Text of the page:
— Jeff Glueck, Chief Marketing Officer, Travelocity/Sabre

Tourism can generate significant direct and indirect revenue for a country, and sustainable responsible tourism can reap enormous benefits for the local population, such as increased family income, improved health, education, and infrastructure. It can be an excellent avenue for educating customers about environmental conversation practice and preservation of local culture... Or it can wreak havoc on the locals by exploiting local labor, overburdening infrastructure, polluting the environment, and widening the gap between rich and poor. Sadly, many tour operators don't meet most of the criteria for sustainable tourism. And although many companies tout themselves as "eco-friendly" and "responsible", few truly live up to these standards. This where certification comes in.

It is our vision that Native Tours will be a model for the Latin American tourism industry by increasing the visibility of sustainable eco-tourism and raising the standards for other tour operators in the region. By supporting certified sustainable tour operators such as Native Tours, travelers can maximize social and economic benefits to the local communities while preserving the culture and environment of the places they visit. They can make their vacation count!

Our vision is to be a worldwide leader in customer satisfaction and an industry leader in preserving indigenous communities, cultures, and nature by 2025.

About the Founders

Karen Vergara

Taquile Island, Lake Titicaca, Peru

This is me... I was born in Central Illinois with the wanderlust. When I was 6, I remember dreaming about the ocean, mountains, and joining the Peace Corps to build houses in Kenya. Although I'm still waiting to visit Kenya, I have wandered the world quite a bit. At 20, I went to Guadalajara, Mexico for 3 years to study, work, and live. In Texas, I taught English as a Second Language and Spanish literacy courses to newly-arrived immigrants from Central America. I lived and worked for 2 years in Bangalore, India. I've traveled to over 30 countries and speak English, Spanish, Portuguese, and some Quechua. I think the way you really learn about a culture is through the local language. I value open-mindedness, honesty, integrity, trustworthiness, authenticity, kindness, empathy, and generosity. I like the National Geographic Channel and documentaries on wildlife, nature, and other countries, cultures, and civilizations. I do yoga. I love outdoor activities, particularly soccer, basketball, hiking, horseback riding, and paddle boarding with our 2 dogs.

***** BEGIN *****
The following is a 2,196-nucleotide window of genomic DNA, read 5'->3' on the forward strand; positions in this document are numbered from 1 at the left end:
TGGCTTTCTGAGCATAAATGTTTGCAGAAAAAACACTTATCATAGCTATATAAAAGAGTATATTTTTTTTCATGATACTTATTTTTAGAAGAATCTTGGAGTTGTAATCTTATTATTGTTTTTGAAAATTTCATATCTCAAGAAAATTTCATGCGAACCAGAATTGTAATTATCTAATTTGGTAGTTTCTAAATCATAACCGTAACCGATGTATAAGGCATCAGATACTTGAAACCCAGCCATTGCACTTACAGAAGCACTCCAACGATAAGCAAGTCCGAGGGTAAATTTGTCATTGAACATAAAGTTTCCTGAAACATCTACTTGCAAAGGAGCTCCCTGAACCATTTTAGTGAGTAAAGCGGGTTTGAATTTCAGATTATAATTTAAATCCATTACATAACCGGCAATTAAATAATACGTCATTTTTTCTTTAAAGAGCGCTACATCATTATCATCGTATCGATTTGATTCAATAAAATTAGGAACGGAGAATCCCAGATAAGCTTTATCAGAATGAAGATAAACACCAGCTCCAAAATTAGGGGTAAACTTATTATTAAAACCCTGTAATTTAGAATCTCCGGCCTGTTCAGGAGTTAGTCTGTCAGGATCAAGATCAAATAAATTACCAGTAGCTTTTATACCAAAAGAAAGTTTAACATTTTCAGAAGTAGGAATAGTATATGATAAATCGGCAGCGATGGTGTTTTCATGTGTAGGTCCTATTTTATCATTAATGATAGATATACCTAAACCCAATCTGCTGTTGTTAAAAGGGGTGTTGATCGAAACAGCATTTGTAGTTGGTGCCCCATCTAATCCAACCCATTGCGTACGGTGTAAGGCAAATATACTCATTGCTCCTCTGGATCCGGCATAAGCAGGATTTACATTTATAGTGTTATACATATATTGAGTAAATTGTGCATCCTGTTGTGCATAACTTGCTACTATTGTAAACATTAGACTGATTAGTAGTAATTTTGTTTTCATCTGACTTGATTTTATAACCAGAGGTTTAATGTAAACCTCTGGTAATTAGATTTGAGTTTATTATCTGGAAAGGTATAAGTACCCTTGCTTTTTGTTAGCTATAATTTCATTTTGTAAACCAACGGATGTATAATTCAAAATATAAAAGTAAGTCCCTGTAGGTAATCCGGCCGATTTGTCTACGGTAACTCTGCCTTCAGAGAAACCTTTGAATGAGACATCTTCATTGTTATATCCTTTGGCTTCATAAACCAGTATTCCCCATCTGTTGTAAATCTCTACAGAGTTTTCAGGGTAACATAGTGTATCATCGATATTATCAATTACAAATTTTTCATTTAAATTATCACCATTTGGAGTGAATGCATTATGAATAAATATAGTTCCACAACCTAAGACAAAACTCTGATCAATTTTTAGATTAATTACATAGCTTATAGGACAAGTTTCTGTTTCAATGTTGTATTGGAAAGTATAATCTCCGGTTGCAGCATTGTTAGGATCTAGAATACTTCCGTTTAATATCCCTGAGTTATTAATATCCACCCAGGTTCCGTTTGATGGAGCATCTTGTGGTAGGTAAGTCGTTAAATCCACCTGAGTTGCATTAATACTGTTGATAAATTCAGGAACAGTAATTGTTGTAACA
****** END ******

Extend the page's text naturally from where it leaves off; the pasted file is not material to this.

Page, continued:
Willy Vergara

Eastern Washington

This is Willy... He was born in Paramonga, a small town on the central coast of Peru, about 4 hours North of Lima. As a young man, he backpacked for 2 years from the highest reaches of the Peruvian, Ecuadorean, and Bolivian Andes to the sultry rainforests of the Amazon river basin in Peru, Colombia, and Brasil. He also traveled extensively around Latin America and Europe with his national university basketball team, fulfilling his own wanderlust. He likes basketball, soccer, paddleboarding, concerts, traveling, and dancing salsa.

Kahlua and Cachaça

Qapaq Ñan Collasuyo Trail Cusco, Peru